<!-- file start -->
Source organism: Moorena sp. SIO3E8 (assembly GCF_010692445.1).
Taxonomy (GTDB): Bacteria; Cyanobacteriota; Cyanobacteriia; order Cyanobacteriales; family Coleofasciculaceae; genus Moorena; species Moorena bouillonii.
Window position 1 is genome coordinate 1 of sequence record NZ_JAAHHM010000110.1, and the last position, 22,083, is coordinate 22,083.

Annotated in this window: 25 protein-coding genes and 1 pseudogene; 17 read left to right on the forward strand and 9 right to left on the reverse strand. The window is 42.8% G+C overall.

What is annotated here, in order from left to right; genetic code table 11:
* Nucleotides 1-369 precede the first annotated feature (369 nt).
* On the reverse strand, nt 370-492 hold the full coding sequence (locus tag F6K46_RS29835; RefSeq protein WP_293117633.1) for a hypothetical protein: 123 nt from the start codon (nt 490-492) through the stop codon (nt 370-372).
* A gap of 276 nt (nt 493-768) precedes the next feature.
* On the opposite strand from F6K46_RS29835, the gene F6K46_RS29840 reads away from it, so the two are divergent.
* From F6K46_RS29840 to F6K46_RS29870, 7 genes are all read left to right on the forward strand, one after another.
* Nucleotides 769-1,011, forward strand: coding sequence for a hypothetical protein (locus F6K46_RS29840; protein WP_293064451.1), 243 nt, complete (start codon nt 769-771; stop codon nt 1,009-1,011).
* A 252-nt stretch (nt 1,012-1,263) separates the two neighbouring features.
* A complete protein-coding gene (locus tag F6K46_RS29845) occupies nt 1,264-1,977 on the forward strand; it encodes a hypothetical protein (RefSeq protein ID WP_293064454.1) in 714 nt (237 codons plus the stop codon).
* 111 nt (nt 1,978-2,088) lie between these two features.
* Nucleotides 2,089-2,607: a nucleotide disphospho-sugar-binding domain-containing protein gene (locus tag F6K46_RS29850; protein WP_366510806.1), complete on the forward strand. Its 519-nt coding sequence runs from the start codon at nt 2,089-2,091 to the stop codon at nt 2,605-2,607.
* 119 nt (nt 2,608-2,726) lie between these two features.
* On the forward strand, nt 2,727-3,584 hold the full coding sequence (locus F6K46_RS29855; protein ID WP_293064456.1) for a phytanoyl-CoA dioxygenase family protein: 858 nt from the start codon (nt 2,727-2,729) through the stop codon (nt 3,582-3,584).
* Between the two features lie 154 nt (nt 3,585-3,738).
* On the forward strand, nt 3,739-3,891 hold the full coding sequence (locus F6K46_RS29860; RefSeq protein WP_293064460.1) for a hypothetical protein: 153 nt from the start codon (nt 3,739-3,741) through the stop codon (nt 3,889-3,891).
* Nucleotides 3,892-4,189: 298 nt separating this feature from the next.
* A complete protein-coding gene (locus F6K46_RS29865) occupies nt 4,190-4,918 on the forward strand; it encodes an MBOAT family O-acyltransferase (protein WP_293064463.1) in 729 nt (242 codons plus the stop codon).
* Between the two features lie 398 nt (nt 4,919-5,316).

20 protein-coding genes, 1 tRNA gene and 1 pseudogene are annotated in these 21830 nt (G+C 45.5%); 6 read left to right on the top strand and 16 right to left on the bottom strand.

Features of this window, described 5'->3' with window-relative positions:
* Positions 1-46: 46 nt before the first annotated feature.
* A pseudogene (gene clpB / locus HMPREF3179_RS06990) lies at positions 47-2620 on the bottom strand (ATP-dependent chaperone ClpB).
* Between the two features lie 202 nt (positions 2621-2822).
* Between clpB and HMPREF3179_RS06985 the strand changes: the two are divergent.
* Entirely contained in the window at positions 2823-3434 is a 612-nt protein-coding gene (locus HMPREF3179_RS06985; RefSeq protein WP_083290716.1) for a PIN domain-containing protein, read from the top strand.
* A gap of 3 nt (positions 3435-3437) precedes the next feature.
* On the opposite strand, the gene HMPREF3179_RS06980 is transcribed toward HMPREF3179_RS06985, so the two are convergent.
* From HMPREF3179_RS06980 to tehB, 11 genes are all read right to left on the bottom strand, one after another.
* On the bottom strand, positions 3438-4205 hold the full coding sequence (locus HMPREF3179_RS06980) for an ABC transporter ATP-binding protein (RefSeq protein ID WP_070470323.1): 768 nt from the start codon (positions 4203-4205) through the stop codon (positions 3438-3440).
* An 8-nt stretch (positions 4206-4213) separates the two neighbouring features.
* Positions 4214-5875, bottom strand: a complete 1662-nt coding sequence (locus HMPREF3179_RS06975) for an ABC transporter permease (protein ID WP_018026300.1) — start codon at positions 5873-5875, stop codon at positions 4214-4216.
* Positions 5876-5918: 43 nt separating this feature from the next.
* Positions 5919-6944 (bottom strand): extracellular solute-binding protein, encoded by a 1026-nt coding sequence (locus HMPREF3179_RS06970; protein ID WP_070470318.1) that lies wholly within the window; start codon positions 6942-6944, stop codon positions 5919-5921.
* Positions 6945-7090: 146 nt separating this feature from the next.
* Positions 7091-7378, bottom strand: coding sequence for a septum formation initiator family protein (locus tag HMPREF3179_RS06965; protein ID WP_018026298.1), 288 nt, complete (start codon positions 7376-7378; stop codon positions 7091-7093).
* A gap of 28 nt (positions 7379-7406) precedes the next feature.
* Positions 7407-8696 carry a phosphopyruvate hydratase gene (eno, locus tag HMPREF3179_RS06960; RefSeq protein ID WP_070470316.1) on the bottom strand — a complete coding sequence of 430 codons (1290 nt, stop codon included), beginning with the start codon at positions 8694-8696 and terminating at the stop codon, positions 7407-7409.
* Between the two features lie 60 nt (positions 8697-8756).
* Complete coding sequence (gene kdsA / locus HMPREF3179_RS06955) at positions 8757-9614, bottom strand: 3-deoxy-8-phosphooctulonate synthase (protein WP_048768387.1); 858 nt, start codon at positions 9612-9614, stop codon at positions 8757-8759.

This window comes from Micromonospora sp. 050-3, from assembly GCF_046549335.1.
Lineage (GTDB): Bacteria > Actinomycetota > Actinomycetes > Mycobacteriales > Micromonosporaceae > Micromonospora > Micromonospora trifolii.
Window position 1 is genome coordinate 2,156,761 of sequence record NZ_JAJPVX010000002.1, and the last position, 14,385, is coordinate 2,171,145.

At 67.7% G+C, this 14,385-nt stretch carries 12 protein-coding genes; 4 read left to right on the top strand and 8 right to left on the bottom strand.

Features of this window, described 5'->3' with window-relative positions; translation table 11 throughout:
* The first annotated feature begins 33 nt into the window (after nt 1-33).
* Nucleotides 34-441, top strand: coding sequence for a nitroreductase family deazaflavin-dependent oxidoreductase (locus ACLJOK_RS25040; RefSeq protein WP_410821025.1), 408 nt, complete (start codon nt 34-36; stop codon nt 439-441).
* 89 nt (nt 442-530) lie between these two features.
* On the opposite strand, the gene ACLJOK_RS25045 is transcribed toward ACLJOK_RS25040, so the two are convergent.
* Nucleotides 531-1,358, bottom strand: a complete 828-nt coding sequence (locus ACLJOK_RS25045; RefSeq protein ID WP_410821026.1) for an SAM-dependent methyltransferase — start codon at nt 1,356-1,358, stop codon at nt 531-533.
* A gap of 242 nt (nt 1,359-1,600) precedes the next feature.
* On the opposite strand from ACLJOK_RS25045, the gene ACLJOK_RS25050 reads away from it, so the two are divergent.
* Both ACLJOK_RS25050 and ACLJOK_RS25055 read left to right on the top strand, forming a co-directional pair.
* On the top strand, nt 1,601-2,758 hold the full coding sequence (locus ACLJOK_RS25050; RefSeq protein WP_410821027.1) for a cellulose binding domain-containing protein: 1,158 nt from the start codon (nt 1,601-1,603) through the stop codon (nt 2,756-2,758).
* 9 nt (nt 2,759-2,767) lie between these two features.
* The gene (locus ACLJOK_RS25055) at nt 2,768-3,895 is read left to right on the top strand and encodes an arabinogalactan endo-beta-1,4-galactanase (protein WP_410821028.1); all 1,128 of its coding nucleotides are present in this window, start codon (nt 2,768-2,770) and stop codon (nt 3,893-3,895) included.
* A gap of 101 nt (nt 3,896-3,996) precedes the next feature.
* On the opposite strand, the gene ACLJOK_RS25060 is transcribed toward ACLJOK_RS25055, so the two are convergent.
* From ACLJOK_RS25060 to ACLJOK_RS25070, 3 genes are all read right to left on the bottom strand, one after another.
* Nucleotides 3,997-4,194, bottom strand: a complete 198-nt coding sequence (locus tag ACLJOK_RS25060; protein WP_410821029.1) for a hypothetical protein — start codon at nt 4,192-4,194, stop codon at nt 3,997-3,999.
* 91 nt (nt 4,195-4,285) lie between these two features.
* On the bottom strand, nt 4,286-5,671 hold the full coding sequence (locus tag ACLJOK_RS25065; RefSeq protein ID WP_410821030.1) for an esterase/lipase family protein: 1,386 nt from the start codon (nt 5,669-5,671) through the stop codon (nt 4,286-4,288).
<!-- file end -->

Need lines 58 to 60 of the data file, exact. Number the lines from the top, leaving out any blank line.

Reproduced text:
* 9 nt (nt 2,759-2,767) lie between these two features.
* The gene (locus ACLJOK_RS25055) at nt 2,768-3,895 is read left to right on the top strand and encodes an arabinogalactan endo-beta-1,4-galactanase (protein WP_410821028.1); all 1,128 of its coding nucleotides are present in this window, start codon (nt 2,768-2,770) and stop codon (nt 3,893-3,895) included.
* A gap of 101 nt (nt 3,896-3,996) precedes the next feature.